The Human Dimensions Research Unit at Cornell University have been involved in developing a special session for the 77th North American Conference focused on the human dimensions of One Health for Fish and Wildlife Management (wildlife heath, risk perception, wildlife disease, etc.) See below for the official conference announcement. View the SFWA Flier.
Throughout the world, natural resource agencies are increasingly recognizing and contending with links between human and animal health. This realization has prompted numerous agencies and organizations to develop and adopt comprehensive wildlife/human health initiatives, reports the Wildlife Management Institute.
The unfortunate reality facing management agencies is that emerging and persistent zoonotic pathogens (those that can be shared by animals and humans) directly and indirectly threaten the health of wildlife, domestic animals and humans while also posing serious economic, cultural, and natural resource impacts. Furthermore, these diseases and their management place heavy burdens on the financial and human resources of state and federal fish, wildlife and land management agencies. Although this is disconcerting in itself, of equal or greater concern to natural resource professionals is the additive effect of negative public perceptions associated with diseased wildlife populations.
A Special Session at the upcoming 77th North American Wildlife and Natural Resources Conference will address the urgent need to promote public support for wildlife health via effective communication strategies. Titled, “Integrating Human Dimensions Knowledge and Wildlife Health Management,” this Special Session will be held on March 14, 2012, at the North American Conference in Atlanta, Georgia, and will spotlight the numerous challenges presented to state and federal agencies regarding public perceptions of wildlife-related health risks and stakeholder expectations for wildlife disease management.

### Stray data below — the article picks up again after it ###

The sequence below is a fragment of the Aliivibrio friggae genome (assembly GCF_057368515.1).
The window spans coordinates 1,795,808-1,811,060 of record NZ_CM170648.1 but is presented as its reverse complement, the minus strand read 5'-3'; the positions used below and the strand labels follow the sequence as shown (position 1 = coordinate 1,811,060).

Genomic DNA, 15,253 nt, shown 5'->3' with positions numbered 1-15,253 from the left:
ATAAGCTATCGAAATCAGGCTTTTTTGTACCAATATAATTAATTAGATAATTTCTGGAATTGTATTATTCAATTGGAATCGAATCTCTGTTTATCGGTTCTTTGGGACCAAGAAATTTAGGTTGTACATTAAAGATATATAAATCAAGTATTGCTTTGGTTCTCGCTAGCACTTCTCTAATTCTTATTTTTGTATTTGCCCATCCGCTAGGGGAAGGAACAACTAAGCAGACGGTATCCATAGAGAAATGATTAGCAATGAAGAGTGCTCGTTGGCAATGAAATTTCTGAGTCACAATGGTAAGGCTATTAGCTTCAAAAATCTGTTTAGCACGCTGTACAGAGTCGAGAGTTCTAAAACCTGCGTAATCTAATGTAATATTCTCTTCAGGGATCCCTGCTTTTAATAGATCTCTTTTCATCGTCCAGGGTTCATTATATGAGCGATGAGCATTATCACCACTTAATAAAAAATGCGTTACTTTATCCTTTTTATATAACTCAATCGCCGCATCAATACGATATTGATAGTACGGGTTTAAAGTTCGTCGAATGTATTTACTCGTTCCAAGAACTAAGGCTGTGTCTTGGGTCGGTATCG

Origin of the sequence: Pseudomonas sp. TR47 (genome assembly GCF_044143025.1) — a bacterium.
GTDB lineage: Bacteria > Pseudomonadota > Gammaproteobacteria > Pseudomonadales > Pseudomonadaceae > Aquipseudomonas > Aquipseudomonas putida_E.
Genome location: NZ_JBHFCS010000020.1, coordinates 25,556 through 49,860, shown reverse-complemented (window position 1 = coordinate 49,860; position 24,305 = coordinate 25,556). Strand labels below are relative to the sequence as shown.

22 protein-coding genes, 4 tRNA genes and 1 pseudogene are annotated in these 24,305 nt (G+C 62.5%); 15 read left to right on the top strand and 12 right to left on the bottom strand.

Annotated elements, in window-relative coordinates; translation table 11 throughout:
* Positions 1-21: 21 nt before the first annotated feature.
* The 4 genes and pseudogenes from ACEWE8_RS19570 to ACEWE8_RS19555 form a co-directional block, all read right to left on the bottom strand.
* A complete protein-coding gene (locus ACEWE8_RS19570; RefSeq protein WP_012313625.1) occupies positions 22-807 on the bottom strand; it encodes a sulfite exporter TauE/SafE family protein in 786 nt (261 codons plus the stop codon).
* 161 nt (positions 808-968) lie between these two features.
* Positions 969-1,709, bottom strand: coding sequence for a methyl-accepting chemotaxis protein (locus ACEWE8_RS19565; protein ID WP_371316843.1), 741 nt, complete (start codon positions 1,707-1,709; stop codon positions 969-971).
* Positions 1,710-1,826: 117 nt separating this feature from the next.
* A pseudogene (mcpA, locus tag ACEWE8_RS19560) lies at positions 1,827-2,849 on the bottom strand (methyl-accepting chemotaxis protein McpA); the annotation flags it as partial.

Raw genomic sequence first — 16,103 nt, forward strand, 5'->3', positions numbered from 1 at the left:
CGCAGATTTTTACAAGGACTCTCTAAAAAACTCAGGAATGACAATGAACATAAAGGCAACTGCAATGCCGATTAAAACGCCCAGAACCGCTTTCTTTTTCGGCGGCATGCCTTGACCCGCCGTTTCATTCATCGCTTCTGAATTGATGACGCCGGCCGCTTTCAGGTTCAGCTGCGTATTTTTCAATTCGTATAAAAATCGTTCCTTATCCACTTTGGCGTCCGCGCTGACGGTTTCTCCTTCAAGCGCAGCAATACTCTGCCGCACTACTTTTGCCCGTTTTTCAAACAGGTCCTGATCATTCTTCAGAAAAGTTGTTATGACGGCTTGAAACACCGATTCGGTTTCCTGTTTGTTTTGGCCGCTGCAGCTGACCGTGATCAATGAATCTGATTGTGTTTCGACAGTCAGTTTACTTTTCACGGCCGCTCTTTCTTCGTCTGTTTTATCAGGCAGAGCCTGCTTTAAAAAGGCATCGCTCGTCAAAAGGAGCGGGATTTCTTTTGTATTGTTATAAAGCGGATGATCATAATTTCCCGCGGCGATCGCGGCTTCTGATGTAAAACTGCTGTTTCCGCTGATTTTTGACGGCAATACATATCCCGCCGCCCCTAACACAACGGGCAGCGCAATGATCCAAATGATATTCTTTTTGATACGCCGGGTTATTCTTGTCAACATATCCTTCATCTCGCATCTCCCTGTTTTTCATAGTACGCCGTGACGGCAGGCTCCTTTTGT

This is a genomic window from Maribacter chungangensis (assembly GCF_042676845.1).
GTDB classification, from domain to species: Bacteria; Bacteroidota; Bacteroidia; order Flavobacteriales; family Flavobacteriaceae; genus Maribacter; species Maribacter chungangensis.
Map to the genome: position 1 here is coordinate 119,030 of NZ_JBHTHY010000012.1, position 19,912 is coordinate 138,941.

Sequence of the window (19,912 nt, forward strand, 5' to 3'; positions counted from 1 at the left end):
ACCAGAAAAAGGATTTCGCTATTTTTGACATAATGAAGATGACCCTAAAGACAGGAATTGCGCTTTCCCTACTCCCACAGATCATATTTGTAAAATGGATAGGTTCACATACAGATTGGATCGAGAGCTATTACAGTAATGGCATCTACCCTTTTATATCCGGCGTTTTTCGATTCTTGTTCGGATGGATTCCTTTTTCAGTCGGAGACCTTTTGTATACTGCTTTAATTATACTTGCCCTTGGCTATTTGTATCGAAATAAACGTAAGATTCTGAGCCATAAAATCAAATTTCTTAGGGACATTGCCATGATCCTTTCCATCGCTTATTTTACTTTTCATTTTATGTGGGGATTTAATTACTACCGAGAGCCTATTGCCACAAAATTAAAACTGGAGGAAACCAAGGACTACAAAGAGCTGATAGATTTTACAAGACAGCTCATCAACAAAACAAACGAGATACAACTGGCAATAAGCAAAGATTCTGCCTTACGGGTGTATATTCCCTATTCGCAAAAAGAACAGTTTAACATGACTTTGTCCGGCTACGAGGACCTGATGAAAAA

The consequences of not effectively managing wildlife health and its biological/psychological influences on the general public will have far-reaching ramifications for the entire field of natural resource management. If wildlife is primarily viewed as a vector of disease, public support for conservation will likely diminish, as positive values associated with wildlife resources are outweighed by human health fears. At stake is public participation in wildlife-oriented recreation, the credibility of the wildlife profession and the status of wildlife as a valued resource.
Speaking at this Special Session will be experts from state and federal resource management agencies as well as researchers from leading universities who will highlight new research and insights pertinent to strengthening fish and wildlife health-related policies and aiding effective implementation. Specifically, presentations will address use of new analytical tools for assessing wildlife disease risks and developing optimal management solutions; stakeholder attitudes and risk perceptions toward wildlife health management; agency capacity to promote fish and wildlife health; and how the One Health paradigm is being applied to build stakeholder relationships and improve communication around fish and wildlife health.
This Special Session, chaired by Shawn Riley and Shauna Hanisch of Michigan State University, will conclude with an emphasis on how human dimensions inquiry can continue to inform our understanding of wildlife health management and the system within which it operates.